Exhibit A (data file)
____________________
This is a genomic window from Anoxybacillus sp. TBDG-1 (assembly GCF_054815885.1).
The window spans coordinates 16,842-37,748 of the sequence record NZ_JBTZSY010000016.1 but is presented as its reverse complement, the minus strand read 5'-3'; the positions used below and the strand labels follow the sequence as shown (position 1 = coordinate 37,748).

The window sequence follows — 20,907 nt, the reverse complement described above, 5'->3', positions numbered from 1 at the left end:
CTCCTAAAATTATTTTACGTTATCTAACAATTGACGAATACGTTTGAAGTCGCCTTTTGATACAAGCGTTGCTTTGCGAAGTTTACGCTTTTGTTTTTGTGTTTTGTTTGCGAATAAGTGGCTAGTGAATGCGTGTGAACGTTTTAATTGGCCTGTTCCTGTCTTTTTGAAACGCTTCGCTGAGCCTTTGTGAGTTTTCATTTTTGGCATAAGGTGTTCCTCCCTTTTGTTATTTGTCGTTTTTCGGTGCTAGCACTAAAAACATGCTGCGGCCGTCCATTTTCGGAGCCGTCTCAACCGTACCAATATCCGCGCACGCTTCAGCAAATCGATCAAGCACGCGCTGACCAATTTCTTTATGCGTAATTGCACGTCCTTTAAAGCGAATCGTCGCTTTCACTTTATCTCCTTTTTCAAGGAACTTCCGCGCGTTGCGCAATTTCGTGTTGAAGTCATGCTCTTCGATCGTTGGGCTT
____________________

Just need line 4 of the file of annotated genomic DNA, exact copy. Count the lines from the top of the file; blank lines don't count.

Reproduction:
CTCCTAAAATTATTTTACGTTATCTAACAATTGACGAATACGTTTGAAGTCGCCTTTTGATACAAGCGTTGCTTTGCGAAGTTTACGCTTTTGTTTTTGTGTTTTGTTTGCGAATAAGTGGCTAGTGAATGCGTGTGAACGTTTTAATTGGCCTGTTCCTGTCTTTTTGAAACGCTTCGCTGAGCCTTTGTGAGTTTTCATTTTTGGCATAAGGTGTTCCTCCCTTTTGTTATTTGTCGTTTTTCGGTGCTAGCACTAAAAACATGCTGCGGCCGTCCATTTTCGGAGCCGTCTCAACCGTACCAATATCCGCGCACGCTTCAGCAAATCGATCAAGCACGCGCTGACCAATTTCTTTATGCGTAATTGCACGTCCTTTAAAGCGAATCGTCGCTTTCACTTTATCTCCTTTTTCAAGGAACTTCCGCGCGTTGCGCAATTTCGTGTTGAAGTCATGCTCTTCGATCGTTGGGCTT